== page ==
Dengue virus: German expertise in Brazil
2014 – the FIFA World Cup, 2016 – the Olympics: Yet the dengue virus is still a problem for Brazil, threatening not only the favelas but also visitors to the country. For this reason, the German Government is supporting the fight against the dengue virus as part of its international programme on biosecurity in Brazil and wants to help raise people’s awareness of the issue.
In the Brazilian state of Rio de Janeiro, the dengue virus epidemic is particularly severe. “Dengue fever is a major problem in the poor districts of Rio,” (the favelas) says Dr Norbert Lehman, founder of the association IRESO e.V. “One of the reasons for this are the many unsealed water containers on roofs, empty cans, plastic sheeting and buckets in which small amounts of water can collect.” These are ideal breeding grounds for the mosquitoes. Other risk factors include the poor or non‑existent water sanitation in the favelas and bottles and cans lying in the streets. The Federal University of Rio de Janeiro (UFRJ) registered more than 180,000 cases of dengue virus infections in the state of Rio de Janeiro in 2012, and these figures are rising.
However, the dengue virus is also dangerous for visitors to Brazil. “According to the Robert Koch Institute, in 2013 more than 700 German travellers returned from abroad with dengue fever, 25 of whom had been to Brazil,” says Dr Jonas Schmidt-Chanasit, head of the virus diagnostics department at the Bernhard Nocht Institute for Tropical Medicine in Hamburg. He explained that although usually the only symptoms are fatigue and muscle pain, in the worst case a dengue virus infection can trigger a high fever with fatal internal bleeding and cause death.
To minimise the risk of dengue virus infections by the time of the Olympic Games in 2016, the Federal Foreign Office is providing around 506,000 euros to the Bernhard Nocht Institute and its partner organisations (UFRJ and IRESO e.V.) within the context of the German biosecurity programme.
Training scientists in Brazil for the World Cup and the Olympics
In cooperation with these partner organisations, the Bernhard Nocht Institute organises regular meetings in central Rio de Janeiro and in the favelas and provides mosquito traps and teaching materials from Germany to train colleagues from UFRJ. The Brazilian scientists learn how to catch mosquitoes and then examine them for dengue viruses. The mosquito traps, which are specifically designed to catch the carrier mosquitoes, use special scents to attract tiger mosquitoes and yellow fever mosquitoes. A fan then sucks the insects into a net.
The German appliances were installed at UFRJ in August 2013. “We trained several research fellows at the university. They now know how to use the diagnostic devices and have demonstrated their skill in an international round robin test,” Schmidt-Chanasit says. They are able to examine any trapped mosquitoes immediately for the dengue virus and to provide reliable evidence of an infection in humans within a few hours.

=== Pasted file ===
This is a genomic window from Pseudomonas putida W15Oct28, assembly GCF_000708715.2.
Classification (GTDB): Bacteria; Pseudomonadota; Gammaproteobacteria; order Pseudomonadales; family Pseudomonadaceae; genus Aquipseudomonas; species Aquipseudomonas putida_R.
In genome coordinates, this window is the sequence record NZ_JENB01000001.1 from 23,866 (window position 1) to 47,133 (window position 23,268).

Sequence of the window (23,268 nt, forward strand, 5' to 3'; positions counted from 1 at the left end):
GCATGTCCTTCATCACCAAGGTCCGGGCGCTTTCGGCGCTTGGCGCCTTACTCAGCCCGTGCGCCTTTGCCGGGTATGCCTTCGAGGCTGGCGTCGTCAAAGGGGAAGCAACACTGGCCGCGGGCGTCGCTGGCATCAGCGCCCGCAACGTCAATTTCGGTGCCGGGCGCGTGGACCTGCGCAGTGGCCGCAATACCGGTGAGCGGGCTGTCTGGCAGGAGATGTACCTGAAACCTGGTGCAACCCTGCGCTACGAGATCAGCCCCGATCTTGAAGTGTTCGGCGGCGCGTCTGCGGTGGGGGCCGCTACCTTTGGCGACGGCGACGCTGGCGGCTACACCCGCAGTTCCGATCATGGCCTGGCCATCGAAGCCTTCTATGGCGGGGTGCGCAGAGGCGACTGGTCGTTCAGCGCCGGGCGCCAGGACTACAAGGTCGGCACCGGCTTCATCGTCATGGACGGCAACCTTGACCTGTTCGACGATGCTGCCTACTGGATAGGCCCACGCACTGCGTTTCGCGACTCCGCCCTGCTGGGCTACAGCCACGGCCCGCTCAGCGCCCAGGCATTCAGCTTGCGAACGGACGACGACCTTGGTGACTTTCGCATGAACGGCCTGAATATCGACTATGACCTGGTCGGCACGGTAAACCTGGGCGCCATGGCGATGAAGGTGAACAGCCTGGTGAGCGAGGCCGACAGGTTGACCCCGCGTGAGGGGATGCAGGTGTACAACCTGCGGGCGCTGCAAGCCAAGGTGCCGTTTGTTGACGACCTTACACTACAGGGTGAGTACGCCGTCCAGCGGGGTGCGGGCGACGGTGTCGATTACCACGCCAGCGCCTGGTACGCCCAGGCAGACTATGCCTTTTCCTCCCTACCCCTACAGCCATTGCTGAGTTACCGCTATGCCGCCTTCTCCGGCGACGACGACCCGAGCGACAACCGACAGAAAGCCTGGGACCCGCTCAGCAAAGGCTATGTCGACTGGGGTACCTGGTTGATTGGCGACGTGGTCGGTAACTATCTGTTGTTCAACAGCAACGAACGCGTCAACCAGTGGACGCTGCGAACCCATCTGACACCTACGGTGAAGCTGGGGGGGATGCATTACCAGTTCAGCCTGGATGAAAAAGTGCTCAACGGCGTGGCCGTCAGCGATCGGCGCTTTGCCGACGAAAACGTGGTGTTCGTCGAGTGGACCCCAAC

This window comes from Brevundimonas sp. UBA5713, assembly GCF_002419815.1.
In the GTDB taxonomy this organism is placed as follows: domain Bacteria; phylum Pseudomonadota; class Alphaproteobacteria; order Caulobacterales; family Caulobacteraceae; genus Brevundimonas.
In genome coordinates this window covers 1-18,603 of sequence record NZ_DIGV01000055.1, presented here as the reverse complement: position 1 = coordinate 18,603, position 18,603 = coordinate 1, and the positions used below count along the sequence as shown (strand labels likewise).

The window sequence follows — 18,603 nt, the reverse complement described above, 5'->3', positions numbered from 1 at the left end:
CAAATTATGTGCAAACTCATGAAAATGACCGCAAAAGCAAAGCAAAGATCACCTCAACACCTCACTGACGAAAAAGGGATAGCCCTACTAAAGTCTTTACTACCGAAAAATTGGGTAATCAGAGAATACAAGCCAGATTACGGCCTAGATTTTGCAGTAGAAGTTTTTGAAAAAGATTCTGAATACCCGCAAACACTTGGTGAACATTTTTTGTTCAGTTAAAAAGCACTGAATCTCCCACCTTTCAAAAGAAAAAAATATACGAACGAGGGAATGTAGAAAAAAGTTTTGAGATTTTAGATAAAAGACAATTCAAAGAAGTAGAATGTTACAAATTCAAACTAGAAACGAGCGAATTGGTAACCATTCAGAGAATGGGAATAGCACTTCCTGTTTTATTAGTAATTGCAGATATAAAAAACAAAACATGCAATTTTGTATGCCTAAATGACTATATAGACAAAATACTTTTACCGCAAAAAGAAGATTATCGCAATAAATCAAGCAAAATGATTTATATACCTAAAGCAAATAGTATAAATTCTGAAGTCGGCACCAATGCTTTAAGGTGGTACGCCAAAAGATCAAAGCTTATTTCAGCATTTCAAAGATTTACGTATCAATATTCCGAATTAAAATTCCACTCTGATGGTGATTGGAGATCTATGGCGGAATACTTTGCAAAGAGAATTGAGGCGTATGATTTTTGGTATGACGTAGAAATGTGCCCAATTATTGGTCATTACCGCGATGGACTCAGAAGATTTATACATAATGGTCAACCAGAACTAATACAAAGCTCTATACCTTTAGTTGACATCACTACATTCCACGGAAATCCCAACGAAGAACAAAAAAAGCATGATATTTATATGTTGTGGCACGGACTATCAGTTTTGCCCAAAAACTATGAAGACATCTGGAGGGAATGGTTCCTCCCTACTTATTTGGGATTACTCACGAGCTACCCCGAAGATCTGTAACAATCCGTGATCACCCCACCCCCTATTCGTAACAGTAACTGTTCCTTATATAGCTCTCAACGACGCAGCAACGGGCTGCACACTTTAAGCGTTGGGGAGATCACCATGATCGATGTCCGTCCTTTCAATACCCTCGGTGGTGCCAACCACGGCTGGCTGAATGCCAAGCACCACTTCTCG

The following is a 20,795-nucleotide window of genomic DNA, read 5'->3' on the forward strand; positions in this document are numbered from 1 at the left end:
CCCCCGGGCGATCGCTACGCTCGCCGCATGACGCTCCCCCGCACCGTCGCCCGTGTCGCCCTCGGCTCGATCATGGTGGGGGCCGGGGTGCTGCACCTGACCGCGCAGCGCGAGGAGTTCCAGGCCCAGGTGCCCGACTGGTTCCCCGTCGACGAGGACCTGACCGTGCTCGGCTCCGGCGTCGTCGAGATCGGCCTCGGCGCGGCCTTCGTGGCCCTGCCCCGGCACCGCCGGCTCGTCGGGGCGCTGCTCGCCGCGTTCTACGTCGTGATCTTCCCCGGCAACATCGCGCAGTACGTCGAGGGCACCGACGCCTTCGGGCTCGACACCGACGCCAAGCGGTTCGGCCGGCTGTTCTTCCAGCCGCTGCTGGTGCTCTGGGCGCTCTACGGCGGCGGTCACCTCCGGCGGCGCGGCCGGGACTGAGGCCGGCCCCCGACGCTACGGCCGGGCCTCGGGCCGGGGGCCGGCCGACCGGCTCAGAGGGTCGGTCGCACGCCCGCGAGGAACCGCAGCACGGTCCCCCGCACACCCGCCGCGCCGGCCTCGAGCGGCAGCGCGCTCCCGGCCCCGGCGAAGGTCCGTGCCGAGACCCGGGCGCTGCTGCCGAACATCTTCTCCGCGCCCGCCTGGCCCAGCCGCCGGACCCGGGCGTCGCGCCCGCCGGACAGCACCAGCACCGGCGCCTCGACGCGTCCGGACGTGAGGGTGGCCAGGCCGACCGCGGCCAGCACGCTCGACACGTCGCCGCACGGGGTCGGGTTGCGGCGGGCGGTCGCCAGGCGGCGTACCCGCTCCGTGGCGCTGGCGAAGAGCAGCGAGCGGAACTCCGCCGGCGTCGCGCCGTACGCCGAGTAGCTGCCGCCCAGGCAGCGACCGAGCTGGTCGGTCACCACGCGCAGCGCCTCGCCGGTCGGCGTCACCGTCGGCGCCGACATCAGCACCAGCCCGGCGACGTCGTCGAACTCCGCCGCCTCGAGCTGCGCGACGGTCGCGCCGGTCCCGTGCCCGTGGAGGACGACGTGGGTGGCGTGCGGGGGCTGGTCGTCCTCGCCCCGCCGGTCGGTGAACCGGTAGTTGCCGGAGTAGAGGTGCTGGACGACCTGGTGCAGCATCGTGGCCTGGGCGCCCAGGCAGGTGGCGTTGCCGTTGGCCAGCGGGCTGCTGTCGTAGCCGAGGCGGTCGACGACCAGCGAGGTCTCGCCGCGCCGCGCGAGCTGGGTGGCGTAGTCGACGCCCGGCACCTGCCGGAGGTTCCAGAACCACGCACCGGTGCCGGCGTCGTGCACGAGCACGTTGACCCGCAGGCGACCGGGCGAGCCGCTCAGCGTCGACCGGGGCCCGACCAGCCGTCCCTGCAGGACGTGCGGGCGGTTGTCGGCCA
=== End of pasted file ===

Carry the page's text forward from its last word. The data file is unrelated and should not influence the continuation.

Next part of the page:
In the run‑up to the FIFA World Cup, the focus was on the cities where the German team was scheduled to compete. The researchers gathered data and produced maps, thus enabling better assessment of the risk of dengue. In addition, over 150,000 mosquitoes have been caught so far. These insects are now being tested.
The project partner organisation IRESO e.V. and the Little Dengue Docs project help the researchers to gain access to the favelas particularly affected by the virus. Children and teenagers learn about the dengue virus so that they can teach their friends, families and neighbours in the favelas about dengue infections.
By the time of the 2016 Olympic Games, the aim is to establish where and when the infected mosquitoes lay their eggs so that the larvae can be destroyed at the right time. A further aim is to produce a map detailing the risk of dengue in all the Olympic venues.
German Partnership Programme for Excellence in Biological and Health Security
The project is part of the German Partnership Programme for Excellence in Biological and Health Security. The programme is run by the Federal Foreign Office, and involves other German scientific institutes as well as the Bernhard Nocht Institute. These include the Robert Koch Institute, the Friedrich-Löffler-Institut, the Bundeswehr Institute of Microbiology and the Deutsche Gesellschaft für Internationale Zusammenarbeit (GIZ) GmbH. They are active in more than 14 countries. Activities range from awareness-raising, detection and diagnostics, to disease monitoring, laboratory security and the establishment of networks.
In this way, partner countries receive help to immediately recognise outbreaks of dangerous and highly contagious diseases, reduce infection and swiftly identify and eliminate the causes. One aim is to prevent any misuse of infectious agents that could also pose a threat to Germans abroad. At the same time, their work in the target countries also benefits local healthcare systems.